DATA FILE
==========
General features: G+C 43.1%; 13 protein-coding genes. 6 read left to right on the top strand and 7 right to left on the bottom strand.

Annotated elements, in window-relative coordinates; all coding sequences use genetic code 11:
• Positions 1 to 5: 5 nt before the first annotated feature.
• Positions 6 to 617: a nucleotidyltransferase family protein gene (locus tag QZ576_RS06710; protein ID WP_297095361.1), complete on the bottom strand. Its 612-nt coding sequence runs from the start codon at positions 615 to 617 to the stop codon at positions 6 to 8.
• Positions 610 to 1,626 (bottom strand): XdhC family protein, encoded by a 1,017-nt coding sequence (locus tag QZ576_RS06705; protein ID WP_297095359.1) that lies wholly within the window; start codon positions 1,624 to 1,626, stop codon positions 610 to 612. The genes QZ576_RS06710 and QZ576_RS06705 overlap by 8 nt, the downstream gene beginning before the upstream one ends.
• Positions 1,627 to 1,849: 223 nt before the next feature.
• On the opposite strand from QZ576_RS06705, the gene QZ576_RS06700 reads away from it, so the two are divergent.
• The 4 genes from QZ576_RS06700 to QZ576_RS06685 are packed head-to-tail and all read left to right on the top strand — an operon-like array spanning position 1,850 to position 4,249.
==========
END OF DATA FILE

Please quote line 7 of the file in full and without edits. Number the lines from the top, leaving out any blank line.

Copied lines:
• On the opposite strand from QZ576_RS06705, the gene QZ576_RS06700 reads away from it, so the two are divergent.